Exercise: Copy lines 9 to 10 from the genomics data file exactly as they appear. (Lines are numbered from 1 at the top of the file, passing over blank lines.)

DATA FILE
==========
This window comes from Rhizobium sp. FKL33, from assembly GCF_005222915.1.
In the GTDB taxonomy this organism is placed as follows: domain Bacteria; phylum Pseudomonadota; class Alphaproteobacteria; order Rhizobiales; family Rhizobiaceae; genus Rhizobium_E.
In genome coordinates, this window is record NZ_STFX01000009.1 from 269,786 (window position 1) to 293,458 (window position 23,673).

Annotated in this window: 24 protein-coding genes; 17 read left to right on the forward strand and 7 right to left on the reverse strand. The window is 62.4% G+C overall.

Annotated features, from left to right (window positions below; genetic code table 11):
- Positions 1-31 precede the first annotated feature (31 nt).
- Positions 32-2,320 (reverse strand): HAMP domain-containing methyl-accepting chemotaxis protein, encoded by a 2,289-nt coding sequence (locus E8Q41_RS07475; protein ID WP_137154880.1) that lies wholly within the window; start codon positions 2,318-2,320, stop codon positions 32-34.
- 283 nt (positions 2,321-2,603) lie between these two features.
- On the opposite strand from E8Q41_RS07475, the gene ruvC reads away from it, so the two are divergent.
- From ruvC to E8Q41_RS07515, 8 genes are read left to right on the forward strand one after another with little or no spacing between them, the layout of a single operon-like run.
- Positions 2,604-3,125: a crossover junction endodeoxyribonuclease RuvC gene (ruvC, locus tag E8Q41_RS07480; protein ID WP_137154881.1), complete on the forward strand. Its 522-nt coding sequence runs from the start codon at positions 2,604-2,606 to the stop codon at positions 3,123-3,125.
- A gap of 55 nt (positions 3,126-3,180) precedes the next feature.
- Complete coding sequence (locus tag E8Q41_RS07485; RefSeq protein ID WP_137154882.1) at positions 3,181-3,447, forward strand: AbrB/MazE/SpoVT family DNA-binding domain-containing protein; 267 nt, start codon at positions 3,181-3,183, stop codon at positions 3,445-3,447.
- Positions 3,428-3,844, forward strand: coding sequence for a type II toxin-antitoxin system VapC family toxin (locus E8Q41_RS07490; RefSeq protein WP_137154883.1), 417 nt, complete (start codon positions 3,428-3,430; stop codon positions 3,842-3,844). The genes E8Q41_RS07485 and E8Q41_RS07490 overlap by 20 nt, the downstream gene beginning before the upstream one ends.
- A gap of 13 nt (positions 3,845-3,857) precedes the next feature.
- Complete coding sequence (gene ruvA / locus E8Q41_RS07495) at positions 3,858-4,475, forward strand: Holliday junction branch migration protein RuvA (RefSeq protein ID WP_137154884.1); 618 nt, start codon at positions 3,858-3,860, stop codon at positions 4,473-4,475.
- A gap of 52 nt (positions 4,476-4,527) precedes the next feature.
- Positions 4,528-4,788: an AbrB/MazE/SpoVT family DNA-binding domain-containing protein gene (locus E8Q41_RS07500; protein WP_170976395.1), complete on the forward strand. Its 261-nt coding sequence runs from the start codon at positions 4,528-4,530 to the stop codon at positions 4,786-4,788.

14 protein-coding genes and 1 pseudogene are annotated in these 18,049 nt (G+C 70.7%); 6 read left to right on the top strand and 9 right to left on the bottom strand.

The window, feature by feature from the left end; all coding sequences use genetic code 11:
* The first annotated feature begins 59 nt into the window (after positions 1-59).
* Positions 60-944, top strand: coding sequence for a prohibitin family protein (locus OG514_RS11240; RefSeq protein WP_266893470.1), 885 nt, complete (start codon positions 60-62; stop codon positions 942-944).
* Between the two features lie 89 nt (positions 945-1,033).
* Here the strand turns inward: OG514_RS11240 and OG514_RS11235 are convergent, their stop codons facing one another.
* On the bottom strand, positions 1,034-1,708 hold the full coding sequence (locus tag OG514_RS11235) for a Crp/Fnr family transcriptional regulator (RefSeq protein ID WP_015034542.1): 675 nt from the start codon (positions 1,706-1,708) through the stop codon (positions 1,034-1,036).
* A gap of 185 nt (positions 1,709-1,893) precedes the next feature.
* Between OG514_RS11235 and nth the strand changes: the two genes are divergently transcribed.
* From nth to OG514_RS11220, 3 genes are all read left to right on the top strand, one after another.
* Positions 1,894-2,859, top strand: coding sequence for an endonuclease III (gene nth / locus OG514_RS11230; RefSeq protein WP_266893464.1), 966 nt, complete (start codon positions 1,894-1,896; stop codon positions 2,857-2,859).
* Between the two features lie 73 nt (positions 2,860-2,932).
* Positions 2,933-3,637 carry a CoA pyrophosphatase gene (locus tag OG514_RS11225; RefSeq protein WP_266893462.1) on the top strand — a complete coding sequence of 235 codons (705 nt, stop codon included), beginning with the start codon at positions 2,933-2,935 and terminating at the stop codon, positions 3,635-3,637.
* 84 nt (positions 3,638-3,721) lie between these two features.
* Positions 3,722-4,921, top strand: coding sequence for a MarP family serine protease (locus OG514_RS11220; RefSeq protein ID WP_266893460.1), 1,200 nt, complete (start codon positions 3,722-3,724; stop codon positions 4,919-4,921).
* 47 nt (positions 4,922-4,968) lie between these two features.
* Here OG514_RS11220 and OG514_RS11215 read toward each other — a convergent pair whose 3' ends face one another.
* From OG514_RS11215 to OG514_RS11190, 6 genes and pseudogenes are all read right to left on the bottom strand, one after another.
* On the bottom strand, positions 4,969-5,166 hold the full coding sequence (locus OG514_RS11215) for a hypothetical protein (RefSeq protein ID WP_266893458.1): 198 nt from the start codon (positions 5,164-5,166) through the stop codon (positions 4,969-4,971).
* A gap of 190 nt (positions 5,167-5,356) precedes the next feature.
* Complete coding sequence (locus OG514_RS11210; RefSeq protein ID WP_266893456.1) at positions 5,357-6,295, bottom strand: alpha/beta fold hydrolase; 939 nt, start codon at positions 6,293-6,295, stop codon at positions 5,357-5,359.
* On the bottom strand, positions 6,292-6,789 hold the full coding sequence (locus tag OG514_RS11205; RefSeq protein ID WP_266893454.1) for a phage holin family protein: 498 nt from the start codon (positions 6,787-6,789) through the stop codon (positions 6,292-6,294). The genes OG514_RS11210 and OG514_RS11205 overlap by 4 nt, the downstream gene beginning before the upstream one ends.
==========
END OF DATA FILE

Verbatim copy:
- On the opposite strand from E8Q41_RS07475, the gene ruvC reads away from it, so the two are divergent.
- From ruvC to E8Q41_RS07515, 8 genes are read left to right on the forward strand one after another with little or no spacing between them, the layout of a single operon-like run.